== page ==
Kiwi Tony De Malmanche is facing the firing squad in Indonesia for allegedly smuggling illegal drugs into the country, but his lawyers are reportedly coming up with a novel defence. The 52-year-old Whanganui man’s legal team will convince the court that he was actually a victim of human trafficking, rather than a perpetrator.

De Malmanche was arrested at the Denpasar International Airport in Bali on December 1. Police said he was discovered carrying 1.7 kg of methamphetamine in his bag. He claimed he was travelling to Hong Kong to meet his online girlfriend, who is known as “Jesse.”

His lawyer, barrister Craig Tuck, has formed a specialist team of human rights and legal experts to prove to the court that de Malmanche was a victim, and therefore should not face the death penalty in the country.

The defence will argue that their client was a blind mule for an organised drug smuggling ring. He was also unaware that he was carrying the drugs when he was about to meet his girlfriend. De Malmanche, who had a history of mental illness when he was young, apparently began a three-month relationship with Jesse, who bought him a passport and plane ticket so he could visit her in Hong Kong. The trip was his first overseas.

Jesse’s “personal assistant,” an African man named Larry, helped him obtain a passport. Upon his arrival in Hong Kong, de Malmanche’s suitcase fell apart. Larry bought a bag for him and packed it in his luggage when they visited a market in Guangzhou. Larry told him Jesse was having visa problems so she would just meet him in Bali. That was when he was arrested by Indonesian police.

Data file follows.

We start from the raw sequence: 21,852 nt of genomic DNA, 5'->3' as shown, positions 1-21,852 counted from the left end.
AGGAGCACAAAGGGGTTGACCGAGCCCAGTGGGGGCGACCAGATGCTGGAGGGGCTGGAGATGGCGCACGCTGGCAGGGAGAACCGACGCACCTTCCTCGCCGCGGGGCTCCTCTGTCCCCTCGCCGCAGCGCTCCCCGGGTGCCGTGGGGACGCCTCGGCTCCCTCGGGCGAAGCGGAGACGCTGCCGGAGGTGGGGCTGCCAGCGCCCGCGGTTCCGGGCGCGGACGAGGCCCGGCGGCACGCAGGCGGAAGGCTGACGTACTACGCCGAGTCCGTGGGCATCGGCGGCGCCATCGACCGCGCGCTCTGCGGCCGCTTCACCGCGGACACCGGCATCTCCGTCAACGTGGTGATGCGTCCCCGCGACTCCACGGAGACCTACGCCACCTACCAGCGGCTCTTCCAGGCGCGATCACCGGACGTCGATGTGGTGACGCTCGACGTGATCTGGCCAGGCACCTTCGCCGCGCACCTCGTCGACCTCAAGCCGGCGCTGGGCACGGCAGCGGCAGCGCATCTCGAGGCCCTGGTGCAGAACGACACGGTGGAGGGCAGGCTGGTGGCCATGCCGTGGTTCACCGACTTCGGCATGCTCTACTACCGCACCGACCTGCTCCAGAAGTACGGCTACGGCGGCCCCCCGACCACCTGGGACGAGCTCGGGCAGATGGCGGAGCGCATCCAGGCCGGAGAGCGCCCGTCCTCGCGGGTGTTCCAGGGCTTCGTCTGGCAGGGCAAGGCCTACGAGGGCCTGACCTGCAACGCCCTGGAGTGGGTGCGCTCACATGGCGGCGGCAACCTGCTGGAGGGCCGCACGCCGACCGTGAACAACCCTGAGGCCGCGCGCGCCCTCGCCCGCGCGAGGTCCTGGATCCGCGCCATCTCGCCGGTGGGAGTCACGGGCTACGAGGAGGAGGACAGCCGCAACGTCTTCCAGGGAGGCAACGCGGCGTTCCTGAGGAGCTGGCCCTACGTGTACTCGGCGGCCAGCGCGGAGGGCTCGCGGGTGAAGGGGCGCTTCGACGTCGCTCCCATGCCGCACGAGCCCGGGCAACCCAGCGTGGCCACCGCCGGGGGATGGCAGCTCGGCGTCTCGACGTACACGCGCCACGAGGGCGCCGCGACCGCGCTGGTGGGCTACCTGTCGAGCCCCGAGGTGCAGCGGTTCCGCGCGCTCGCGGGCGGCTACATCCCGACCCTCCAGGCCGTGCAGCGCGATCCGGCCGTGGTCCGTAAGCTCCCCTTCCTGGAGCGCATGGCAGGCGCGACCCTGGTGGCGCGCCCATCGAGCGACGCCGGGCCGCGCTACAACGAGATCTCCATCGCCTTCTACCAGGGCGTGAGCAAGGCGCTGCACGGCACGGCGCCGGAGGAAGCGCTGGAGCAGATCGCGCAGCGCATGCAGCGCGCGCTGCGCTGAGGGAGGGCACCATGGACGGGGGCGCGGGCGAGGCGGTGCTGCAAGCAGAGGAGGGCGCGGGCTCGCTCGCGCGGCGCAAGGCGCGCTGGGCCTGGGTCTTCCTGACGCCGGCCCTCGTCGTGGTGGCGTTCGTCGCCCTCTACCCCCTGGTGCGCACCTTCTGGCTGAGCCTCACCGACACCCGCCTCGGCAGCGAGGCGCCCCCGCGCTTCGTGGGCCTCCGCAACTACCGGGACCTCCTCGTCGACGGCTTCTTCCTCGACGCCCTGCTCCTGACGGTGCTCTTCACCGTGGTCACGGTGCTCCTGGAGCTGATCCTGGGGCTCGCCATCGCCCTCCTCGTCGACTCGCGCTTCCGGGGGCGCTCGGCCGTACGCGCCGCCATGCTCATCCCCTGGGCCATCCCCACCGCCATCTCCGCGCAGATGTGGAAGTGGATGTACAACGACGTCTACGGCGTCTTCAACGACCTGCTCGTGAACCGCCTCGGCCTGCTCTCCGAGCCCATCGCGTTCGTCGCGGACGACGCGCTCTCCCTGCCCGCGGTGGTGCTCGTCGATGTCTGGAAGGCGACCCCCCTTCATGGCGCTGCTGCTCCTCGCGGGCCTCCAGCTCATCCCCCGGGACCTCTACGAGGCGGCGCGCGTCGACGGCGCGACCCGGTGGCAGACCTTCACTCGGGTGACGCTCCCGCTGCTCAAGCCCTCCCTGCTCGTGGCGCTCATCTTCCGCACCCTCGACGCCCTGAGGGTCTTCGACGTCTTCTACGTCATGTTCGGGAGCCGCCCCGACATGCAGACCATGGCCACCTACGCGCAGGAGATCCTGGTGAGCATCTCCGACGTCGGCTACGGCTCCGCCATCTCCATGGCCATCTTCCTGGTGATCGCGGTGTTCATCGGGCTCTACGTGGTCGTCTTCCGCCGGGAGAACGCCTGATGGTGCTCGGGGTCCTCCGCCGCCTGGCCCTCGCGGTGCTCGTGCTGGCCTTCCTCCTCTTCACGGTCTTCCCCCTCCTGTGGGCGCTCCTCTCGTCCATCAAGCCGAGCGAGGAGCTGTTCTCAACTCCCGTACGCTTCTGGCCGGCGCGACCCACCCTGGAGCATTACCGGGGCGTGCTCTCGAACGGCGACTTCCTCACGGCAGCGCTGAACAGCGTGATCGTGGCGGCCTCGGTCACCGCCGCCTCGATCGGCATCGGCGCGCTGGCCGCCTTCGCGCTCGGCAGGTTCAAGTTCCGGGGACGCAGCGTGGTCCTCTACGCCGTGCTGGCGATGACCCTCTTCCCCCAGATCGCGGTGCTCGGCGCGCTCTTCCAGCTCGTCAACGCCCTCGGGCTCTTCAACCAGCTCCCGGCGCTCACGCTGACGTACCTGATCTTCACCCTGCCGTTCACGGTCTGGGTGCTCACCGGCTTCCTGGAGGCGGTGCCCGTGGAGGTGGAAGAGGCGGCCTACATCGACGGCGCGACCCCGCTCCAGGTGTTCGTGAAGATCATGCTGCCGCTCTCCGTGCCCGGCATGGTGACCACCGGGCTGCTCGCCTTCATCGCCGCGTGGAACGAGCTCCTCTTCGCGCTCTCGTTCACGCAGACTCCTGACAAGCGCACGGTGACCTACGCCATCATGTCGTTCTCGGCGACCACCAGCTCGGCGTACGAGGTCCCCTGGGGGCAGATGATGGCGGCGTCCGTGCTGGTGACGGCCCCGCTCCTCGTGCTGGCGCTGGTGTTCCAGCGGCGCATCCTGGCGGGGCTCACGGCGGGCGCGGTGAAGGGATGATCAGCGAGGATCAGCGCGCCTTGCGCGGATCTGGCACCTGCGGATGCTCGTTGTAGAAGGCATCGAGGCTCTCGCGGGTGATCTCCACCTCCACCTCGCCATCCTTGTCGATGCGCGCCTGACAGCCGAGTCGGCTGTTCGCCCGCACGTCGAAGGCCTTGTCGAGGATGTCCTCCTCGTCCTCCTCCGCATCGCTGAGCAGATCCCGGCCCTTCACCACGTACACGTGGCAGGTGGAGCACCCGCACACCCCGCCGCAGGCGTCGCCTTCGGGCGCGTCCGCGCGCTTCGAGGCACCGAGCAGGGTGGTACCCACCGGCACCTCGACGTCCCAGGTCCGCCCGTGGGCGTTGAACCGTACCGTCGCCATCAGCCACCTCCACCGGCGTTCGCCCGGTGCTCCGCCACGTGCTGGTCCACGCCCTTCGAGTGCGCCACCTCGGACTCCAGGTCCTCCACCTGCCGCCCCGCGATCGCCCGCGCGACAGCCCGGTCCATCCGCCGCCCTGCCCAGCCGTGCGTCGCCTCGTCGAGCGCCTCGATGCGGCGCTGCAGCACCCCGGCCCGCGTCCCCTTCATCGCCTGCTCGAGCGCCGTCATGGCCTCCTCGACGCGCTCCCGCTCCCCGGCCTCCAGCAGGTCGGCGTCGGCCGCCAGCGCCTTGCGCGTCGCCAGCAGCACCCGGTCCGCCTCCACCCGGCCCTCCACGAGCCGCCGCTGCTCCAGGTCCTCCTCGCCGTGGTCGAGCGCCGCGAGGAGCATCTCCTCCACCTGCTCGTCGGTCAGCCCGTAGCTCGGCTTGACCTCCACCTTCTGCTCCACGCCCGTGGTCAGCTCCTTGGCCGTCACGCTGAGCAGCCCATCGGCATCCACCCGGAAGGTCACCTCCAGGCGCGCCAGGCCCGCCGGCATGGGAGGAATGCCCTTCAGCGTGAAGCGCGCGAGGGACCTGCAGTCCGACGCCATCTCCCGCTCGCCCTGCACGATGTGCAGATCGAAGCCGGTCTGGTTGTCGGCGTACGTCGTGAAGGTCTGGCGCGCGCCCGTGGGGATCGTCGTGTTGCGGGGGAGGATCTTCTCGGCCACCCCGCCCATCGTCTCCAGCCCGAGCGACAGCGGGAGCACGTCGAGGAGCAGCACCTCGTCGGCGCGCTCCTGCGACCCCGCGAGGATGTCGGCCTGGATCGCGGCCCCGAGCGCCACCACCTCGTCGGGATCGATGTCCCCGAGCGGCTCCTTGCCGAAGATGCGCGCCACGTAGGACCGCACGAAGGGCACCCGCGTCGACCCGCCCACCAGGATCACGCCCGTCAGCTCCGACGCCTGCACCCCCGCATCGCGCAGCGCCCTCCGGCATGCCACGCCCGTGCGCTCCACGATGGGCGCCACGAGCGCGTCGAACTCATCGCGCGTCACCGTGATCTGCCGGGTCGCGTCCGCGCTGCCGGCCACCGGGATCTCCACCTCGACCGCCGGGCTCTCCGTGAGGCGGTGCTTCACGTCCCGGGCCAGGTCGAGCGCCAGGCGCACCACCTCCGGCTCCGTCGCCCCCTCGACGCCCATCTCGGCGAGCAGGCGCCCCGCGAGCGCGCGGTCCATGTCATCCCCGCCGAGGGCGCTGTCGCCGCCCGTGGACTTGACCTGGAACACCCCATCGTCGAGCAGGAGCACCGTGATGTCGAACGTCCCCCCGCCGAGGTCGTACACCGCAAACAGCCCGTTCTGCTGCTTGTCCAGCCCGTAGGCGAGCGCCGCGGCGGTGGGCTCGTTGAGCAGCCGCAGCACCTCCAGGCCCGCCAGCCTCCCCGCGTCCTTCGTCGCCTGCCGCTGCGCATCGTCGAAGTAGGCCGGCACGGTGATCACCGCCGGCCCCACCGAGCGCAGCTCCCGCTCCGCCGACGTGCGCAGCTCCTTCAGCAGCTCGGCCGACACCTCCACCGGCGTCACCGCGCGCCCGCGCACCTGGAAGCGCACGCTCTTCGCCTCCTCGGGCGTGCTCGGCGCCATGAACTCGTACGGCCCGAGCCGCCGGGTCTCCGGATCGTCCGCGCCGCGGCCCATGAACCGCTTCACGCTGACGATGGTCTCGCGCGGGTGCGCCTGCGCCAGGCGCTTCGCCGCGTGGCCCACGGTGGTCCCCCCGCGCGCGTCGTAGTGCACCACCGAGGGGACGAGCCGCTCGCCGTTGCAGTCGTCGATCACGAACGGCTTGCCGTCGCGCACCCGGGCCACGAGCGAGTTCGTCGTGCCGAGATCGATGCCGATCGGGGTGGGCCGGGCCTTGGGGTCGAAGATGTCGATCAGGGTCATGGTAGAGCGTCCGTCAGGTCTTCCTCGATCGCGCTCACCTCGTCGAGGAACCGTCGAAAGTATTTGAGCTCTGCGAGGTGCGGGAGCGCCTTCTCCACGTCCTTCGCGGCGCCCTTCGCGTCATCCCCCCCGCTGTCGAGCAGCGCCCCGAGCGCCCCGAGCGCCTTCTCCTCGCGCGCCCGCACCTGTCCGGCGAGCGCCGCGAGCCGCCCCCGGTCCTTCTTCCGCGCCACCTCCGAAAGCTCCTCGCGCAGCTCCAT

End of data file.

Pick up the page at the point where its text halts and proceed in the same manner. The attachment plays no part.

“Police disclosed that Tony was caught as part of an international sting involving a highly organised and sophisticated multinational criminal drug cartel,” Tuck was quoted by the Herald on Sunday as saying.

De Malmanche’s trial is expected to start in February.

Meanwhile, New Zealand Prime Minister John Key said he cannot intervene in de Malmanche’s case. He told RadioLive that may raise concerns about Indonesia’s death penalty, but “In terms of actually intervening in the case, that’s a very different issue.”

If Tuck’s team is unsuccessful in defending de Malmanche, their client would face death penalty by firing squad. Indonesia has just put to death six inmates as part of President Joko Widodo’s resolve to crack drug crimes in the country.